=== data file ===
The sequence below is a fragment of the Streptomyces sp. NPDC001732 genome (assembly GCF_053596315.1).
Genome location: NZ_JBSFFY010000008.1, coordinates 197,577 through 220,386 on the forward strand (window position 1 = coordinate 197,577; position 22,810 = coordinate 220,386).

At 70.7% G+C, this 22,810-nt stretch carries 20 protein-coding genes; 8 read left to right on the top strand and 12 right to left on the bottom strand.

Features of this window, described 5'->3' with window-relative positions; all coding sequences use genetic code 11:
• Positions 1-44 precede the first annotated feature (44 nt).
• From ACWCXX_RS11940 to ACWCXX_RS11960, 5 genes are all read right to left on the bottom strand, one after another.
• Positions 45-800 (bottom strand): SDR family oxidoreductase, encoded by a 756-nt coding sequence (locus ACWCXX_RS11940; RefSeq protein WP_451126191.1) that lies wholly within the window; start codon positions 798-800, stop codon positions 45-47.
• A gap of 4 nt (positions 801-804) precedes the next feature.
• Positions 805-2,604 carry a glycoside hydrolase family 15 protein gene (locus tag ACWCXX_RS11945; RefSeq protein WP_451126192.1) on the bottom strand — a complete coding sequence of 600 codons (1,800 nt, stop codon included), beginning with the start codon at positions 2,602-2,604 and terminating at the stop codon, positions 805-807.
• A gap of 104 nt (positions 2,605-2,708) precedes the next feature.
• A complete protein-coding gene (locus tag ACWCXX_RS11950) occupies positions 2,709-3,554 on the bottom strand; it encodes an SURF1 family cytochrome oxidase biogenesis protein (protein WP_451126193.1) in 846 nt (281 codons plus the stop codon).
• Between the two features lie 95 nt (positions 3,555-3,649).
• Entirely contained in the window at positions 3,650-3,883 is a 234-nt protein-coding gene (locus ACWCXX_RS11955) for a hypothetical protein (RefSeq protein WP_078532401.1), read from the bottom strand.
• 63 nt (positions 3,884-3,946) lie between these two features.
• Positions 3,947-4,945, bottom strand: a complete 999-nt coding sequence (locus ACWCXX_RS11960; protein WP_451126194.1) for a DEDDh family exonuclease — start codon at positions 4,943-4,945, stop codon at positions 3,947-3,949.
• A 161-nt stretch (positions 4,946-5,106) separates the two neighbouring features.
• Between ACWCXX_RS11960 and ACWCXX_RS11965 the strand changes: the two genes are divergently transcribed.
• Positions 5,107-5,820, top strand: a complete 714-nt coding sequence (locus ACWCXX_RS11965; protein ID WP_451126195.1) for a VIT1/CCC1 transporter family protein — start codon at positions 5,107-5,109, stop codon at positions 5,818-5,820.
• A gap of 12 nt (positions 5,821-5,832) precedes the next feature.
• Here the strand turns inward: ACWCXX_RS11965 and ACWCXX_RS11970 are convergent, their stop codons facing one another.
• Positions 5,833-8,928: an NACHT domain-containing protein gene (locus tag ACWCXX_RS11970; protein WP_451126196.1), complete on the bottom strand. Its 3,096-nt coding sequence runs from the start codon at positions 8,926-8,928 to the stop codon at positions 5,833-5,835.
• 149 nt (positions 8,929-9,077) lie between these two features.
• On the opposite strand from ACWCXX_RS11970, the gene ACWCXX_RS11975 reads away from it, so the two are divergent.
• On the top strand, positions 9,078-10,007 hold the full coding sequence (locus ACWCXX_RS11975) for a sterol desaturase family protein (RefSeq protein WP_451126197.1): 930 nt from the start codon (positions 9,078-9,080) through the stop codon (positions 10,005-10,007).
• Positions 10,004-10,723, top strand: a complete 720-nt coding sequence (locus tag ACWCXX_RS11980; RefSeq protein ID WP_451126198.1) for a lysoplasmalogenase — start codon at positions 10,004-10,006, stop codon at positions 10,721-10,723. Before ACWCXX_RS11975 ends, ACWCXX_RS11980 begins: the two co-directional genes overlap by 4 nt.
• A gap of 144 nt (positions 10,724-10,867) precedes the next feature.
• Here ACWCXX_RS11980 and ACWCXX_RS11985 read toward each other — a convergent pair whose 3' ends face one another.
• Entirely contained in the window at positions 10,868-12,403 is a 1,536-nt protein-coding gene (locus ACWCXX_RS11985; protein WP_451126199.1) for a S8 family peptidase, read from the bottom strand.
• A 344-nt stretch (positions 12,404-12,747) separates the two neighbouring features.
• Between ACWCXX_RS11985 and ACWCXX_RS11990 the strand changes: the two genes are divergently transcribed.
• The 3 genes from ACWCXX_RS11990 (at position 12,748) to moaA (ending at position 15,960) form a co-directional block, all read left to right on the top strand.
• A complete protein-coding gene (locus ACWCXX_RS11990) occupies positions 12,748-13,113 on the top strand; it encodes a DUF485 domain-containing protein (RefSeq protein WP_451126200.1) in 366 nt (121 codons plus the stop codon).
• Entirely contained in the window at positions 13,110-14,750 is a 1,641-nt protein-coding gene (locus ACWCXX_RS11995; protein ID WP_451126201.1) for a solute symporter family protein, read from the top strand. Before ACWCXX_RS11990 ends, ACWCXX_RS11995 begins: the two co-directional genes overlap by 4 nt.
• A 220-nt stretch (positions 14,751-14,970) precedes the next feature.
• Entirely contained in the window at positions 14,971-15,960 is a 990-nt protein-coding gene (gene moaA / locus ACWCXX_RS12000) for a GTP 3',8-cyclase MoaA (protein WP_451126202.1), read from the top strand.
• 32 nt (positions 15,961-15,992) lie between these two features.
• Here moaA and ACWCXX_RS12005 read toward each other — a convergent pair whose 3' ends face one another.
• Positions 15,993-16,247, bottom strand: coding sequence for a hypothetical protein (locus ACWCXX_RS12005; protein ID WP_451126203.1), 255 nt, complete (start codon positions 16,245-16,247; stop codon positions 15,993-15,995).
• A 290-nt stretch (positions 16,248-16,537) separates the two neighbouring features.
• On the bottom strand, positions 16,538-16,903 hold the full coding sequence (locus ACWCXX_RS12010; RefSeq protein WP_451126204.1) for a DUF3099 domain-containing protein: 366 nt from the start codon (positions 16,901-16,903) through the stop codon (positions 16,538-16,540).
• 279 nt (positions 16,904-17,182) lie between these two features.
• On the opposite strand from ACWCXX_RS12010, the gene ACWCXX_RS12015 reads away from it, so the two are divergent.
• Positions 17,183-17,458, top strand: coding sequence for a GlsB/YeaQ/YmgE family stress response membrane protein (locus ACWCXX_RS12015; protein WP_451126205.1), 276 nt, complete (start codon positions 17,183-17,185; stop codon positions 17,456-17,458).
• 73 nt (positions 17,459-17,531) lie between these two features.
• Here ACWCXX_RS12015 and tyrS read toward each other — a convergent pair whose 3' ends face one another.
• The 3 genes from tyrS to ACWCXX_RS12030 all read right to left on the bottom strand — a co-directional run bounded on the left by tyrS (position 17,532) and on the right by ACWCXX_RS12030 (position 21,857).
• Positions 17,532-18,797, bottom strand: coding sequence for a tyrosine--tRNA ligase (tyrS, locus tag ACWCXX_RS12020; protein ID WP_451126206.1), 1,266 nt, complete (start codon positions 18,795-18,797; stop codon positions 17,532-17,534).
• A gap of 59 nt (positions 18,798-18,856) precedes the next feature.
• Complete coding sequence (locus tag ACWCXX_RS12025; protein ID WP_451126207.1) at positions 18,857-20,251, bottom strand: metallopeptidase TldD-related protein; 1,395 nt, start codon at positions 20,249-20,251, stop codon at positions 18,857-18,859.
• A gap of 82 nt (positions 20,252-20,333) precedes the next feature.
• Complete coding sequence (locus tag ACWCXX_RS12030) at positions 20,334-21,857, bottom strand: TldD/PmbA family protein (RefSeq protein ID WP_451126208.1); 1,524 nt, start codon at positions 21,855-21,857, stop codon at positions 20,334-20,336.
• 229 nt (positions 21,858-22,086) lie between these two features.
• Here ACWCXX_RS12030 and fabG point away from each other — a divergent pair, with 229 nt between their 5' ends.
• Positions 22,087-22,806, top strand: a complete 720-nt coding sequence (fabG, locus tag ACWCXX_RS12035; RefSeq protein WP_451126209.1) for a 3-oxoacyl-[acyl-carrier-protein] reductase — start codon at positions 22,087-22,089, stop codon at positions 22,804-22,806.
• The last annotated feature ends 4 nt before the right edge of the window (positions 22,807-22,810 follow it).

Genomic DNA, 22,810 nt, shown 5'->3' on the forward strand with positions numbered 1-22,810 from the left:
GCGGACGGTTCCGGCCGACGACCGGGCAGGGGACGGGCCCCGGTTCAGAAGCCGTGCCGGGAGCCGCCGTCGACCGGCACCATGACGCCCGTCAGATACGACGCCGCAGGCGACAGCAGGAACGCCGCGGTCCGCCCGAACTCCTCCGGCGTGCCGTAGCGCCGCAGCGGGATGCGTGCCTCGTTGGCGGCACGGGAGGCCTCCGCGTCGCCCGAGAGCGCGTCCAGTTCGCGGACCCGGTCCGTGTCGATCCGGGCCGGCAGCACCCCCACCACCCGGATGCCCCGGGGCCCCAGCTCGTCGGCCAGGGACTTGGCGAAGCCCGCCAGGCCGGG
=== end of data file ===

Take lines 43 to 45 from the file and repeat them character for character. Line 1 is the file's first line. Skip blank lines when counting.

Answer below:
• Positions 17,183-17,458, top strand: coding sequence for a GlsB/YeaQ/YmgE family stress response membrane protein (locus ACWCXX_RS12015; protein WP_451126205.1), 276 nt, complete (start codon positions 17,183-17,185; stop codon positions 17,456-17,458).
• 73 nt (positions 17,459-17,531) lie between these two features.
• Here ACWCXX_RS12015 and tyrS read toward each other — a convergent pair whose 3' ends face one another.